By Alison Treend, For The Miami Student
Photo by Connor Moriarty
There is something new about the sporting events at Miami University.
It is not the new football coach, or the recent addition to Goggin. It is something called the Zero Waste Initiative, and it is helping students take part in Miami’s movement toward sustainability.
The Zero Waste Initiative is a new program implemented by Miami’s Green Team, a group of students that organizes a variety of on-campus sustainability events. The Zero Waste Initiative aims to reduce the amount of garbage thrown away in trashcans, and instead encourages the use of composting and recycling at sports games.
Zero waste stations are stands where people can properly dispose of their garbage into either compost bins, recycling bins or trashcans. They are manned by zero waste ambassadors who can help guide people to the correct forms of disposal.
Zero waste stations and ambassadors will be, and have been, at every home football game, and will also be at hockey and basketball games.
The concept of zero waste technically means at least 90 landfills, but the Green Team is more realistic in its approach.
“We don’t really endeavor to make that happen,” Green Team’s president Anna Ginsky said. “The intention is to raise awareness to a very possible behavior change.”
A behavior change geared more toward sustainability than convenience.
Yet despite its simplicity, the Zero Waste Initiative has not been a success so far. Ginsky believes it is a matter of people being aware of the services the Green Team offers and seeking them out.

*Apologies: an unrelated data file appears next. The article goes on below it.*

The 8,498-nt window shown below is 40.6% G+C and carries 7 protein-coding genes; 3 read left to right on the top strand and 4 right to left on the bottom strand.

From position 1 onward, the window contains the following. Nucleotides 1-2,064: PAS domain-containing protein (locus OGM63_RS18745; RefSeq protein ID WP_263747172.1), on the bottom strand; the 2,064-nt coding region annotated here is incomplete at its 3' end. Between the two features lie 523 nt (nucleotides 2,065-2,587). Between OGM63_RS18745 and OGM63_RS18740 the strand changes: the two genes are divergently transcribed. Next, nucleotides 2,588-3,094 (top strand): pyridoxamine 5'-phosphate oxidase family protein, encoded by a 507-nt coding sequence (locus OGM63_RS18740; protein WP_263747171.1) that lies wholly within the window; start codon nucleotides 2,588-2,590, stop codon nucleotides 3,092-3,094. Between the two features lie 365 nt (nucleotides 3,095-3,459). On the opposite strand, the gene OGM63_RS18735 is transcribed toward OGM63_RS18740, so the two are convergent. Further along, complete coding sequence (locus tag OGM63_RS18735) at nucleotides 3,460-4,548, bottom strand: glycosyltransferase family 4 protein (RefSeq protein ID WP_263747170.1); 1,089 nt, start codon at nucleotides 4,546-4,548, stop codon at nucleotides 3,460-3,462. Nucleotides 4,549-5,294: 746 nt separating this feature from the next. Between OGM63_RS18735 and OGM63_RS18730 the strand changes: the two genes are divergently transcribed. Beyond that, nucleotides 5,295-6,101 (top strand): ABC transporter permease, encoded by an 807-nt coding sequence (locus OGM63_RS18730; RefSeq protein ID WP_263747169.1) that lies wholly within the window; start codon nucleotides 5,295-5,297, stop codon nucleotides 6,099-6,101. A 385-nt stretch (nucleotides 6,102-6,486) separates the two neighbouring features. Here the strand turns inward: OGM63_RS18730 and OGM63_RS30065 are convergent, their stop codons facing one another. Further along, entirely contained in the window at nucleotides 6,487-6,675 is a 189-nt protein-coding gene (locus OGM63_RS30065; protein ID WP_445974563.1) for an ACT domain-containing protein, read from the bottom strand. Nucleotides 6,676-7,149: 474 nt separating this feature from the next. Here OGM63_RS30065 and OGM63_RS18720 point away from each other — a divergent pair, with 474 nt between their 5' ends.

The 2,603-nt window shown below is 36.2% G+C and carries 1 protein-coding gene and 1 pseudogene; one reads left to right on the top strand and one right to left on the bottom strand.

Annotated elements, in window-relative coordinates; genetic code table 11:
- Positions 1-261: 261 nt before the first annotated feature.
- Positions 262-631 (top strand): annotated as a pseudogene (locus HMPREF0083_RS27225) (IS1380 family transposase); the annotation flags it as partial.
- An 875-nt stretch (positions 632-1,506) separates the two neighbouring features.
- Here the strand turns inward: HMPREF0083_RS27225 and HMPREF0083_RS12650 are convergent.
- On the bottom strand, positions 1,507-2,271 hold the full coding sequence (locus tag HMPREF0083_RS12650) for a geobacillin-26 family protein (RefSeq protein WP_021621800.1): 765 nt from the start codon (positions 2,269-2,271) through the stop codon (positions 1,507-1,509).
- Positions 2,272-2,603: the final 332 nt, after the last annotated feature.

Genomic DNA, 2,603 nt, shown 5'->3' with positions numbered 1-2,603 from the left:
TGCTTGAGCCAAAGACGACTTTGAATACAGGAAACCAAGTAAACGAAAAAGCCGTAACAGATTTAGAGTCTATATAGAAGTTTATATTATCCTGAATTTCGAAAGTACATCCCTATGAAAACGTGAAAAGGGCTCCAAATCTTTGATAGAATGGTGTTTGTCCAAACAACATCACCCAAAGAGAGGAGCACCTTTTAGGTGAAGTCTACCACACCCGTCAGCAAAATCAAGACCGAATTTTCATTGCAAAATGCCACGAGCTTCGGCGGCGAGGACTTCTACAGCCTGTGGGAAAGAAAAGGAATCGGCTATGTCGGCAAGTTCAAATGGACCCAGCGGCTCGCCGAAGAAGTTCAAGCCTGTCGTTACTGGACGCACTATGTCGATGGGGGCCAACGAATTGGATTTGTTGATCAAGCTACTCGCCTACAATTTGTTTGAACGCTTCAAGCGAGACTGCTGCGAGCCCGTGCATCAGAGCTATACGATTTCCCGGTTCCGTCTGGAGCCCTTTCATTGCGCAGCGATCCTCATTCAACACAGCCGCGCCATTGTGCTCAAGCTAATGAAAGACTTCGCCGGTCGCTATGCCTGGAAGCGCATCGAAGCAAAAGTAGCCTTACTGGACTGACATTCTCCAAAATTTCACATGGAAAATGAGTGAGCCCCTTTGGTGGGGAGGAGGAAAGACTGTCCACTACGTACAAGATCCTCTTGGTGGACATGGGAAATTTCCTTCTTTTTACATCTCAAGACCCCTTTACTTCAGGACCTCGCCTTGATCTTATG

Patrick Boyle, a member of the Green Team, said the initiative is “a work in progress,” as it is still new on campus. However, he said he is hopeful the Green Team will have a better game plan by the end of the year.
Surely it has been said and heard before: recycling is good for the planet. But even with “recycle” as a buzzword for the environment, the differences between composting, recycling and trash are not always clear.
Recycling takes many products, such as metals, like soda cans, clean paper, glass and plastics. Composting includes food and paper products like napkins, soiled cardboard, trays and soda cups —all of which are too often found overflowing out of trashcans.
The problem then is not finding solutions to the tremendous amount of garbage the university must deal with every day. It is getting students, faculty, alumni and visitors to make an effort.
“It takes five seconds out of your day to learn what goes where and dispose of it properly,” Boyle said.
Ginsky does not know where the future of the Zero Waste Initiative lies. Her ideal goal would be to see a change in habits, where recycling and composting become second nature. She is realistic about the initiative but hopes it will continue to grow, “even if it just took root and thrived here.”
This year, Miami’s sports teams are not the only ones seeking a win at the home games. The zero waste stations are too — by little steps toward helping the planet.